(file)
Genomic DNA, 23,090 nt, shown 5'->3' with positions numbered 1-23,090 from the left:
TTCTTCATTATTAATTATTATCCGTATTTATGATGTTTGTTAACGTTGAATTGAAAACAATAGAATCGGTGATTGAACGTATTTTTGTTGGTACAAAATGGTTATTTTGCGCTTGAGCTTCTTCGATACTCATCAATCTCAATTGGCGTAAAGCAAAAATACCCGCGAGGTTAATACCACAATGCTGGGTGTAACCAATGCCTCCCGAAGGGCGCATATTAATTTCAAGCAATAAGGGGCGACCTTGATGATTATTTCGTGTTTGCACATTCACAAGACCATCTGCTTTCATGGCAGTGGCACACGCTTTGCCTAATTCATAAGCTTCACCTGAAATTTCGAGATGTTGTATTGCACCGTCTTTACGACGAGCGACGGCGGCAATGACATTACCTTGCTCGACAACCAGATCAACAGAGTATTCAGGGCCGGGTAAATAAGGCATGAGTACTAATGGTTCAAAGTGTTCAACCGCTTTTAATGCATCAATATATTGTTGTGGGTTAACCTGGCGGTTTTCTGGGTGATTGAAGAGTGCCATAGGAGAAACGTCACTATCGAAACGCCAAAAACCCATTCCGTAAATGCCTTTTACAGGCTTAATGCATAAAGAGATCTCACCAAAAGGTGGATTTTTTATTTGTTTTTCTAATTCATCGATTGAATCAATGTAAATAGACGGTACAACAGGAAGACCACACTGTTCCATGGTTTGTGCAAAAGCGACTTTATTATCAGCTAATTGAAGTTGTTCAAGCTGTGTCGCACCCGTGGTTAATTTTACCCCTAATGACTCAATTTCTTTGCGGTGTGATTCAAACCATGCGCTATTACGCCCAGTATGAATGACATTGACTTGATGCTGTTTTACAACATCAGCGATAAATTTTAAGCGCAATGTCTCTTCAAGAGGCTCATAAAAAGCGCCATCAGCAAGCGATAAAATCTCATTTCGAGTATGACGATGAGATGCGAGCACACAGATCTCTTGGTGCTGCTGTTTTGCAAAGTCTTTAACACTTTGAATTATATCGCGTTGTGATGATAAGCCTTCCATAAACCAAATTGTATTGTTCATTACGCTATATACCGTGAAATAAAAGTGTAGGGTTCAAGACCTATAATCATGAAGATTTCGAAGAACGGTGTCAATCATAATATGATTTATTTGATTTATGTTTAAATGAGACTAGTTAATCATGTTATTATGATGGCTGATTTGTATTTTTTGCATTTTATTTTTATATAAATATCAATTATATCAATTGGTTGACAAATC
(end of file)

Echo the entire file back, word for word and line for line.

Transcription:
Genomic DNA, 23,090 nt, shown 5'->3' with positions numbered 1-23,090 from the left:
TTCTTCATTATTAATTATTATCCGTATTTATGATGTTTGTTAACGTTGAATTGAAAACAATAGAATCGGTGATTGAACGTATTTTTGTTGGTACAAAATGGTTATTTTGCGCTTGAGCTTCTTCGATACTCATCAATCTCAATTGGCGTAAAGCAAAAATACCCGCGAGGTTAATACCACAATGCTGGGTGTAACCAATGCCTCCCGAAGGGCGCATATTAATTTCAAGCAATAAGGGGCGACCTTGATGATTATTTCGTGTTTGCACATTCACAAGACCATCTGCTTTCATGGCAGTGGCACACGCTTTGCCTAATTCATAAGCTTCACCTGAAATTTCGAGATGTTGTATTGCACCGTCTTTACGACGAGCGACGGCGGCAATGACATTACCTTGCTCGACAACCAGATCAACAGAGTATTCAGGGCCGGGTAAATAAGGCATGAGTACTAATGGTTCAAAGTGTTCAACCGCTTTTAATGCATCAATATATTGTTGTGGGTTAACCTGGCGGTTTTCTGGGTGATTGAAGAGTGCCATAGGAGAAACGTCACTATCGAAACGCCAAAAACCCATTCCGTAAATGCCTTTTACAGGCTTAATGCATAAAGAGATCTCACCAAAAGGTGGATTTTTTATTTGTTTTTCTAATTCATCGATTGAATCAATGTAAATAGACGGTACAACAGGAAGACCACACTGTTCCATGGTTTGTGCAAAAGCGACTTTATTATCAGCTAATTGAAGTTGTTCAAGCTGTGTCGCACCCGTGGTTAATTTTACCCCTAATGACTCAATTTCTTTGCGGTGTGATTCAAACCATGCGCTATTACGCCCAGTATGAATGACATTGACTTGATGCTGTTTTACAACATCAGCGATAAATTTTAAGCGCAATGTCTCTTCAAGAGGCTCATAAAAAGCGCCATCAGCAAGCGATAAAATCTCATTTCGAGTATGACGATGAGATGCGAGCACACAGATCTCTTGGTGCTGCTGTTTTGCAAAGTCTTTAACACTTTGAATTATATCGCGTTGTGATGATAAGCCTTCCATAAACCAAATTGTATTGTTCATTACGCTATATACCGTGAAATAAAAGTGTAGGGTTCAAGACCTATAATCATGAAGATTTCGAAGAACGGTGTCAATCATAATATGATTTATTTGATTTATGTTTAAATGAGACTAGTTAATCATGTTATTATGATGGCTGATTTGTATTTTTTGCATTTTATTTTTATATAAATATCAATTATATCAATTGGTTGACAAATC